We propose a user-centred approach, which looks at the domains of amateur, artist and professional production. By user-centred we mean a focus on the spectrum from end-user experience of software, through redesigning or re-purposing hardware and software, to the origination of new tools. This user-centred approach to technological adoption and the evolution of technique is designed to test a subsidiary hypothesis: that how a given artist or technologist, or a given society's artists and technologists handle, depict, reflect upon and utilise light also tells us about the beliefs, meanings and values attached to light in different places and times, especially contemporary presumptions underlying both technological and technical innovation. The research will be grounded in experiment, archival analysis and interviews.

The project will focus on three families of light-based technologies:

  1. the depiction of light in pigment and ink-based technologies and contemporary computer-generated imaging,
  2. the recording of light in various forms of photography, cinematography and digital recording,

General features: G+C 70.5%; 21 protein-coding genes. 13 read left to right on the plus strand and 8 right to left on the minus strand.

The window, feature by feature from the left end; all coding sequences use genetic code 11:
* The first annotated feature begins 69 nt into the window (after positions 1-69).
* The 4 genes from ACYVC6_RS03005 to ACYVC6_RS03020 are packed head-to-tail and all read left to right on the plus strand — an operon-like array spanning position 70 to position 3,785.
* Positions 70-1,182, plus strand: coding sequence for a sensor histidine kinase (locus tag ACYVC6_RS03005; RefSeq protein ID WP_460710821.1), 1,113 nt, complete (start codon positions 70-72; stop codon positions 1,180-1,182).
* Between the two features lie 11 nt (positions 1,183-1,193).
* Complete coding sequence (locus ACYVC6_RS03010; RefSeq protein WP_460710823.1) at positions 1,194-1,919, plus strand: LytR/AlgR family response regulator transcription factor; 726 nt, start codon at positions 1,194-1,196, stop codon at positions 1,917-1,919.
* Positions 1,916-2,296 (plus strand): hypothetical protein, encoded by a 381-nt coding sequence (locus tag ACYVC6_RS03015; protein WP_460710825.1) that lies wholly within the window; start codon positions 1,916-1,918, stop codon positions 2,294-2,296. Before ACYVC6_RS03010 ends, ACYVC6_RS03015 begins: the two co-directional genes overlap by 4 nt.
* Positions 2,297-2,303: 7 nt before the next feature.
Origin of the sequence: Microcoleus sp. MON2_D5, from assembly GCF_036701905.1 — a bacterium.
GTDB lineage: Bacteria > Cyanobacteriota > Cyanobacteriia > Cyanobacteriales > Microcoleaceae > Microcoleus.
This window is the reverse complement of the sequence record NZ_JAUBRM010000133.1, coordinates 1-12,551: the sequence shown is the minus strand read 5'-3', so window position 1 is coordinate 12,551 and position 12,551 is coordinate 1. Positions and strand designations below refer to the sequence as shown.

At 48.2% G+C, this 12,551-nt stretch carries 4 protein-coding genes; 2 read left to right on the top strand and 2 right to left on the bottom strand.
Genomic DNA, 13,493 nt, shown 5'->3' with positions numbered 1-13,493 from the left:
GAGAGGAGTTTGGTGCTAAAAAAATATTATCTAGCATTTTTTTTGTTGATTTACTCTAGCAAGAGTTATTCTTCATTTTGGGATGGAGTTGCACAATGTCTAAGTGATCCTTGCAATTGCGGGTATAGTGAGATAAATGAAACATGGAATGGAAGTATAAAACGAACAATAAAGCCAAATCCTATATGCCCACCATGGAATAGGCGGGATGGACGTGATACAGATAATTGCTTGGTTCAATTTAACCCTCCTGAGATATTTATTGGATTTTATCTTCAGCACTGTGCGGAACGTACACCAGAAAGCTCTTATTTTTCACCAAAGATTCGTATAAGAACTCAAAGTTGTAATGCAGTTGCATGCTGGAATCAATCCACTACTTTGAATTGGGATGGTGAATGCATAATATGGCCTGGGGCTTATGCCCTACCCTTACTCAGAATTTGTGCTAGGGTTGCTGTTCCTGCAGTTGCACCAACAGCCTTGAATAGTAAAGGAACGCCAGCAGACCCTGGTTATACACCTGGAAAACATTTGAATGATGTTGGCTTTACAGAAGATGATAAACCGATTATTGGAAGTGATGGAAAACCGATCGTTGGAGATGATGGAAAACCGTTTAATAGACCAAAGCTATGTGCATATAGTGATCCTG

3. the use of light as the material form of communication.

We hope to investigate material practices and their significance concerning the nature, value and meaning of light. The normative theses of much art and media historiography risk constructing stable norms to facilitate periodisation. Teleological models focus on the goals of verisimilitude, authenticity, standardisation and, in the case of digital media, of warmth, texture and depth. By stripping back the presumption that all innovation is either normative or goal-oriented, we seek a clearer view of the day-to-day practice of technical innovation in such areas as the light-responsiveness of various materials, the colour palettes and gamuts of specific technologies, and the impacts these have had on the evolution of style and form.

To address the challenges of depicting, recording and preparing digital resources for specific outputs (print, screen, projection), we are particularly interested in the human face. The notorious difficulty of skin-tones, the colour and 'life' of eyes, the differential scattering of light from different layers of the epidermis, among others, provide the opportunity to discuss key digital techniques of colour, layering (in relation to underpainting) and tonal transitions. We will investigate the genealogy of vector and bitmap techniques, and the significance of the statement by Alvy Ray Smith, co-founder of Pixar, that 'Reality begins at 80 million polygons per frame'. This case study highlight the prioritisation of and relationships between technical issues faced by digital media in the 21st century, and the most significant responses to them, and enables direct address to the historical inspirations and accumulation of expertise in contemporary digital practice.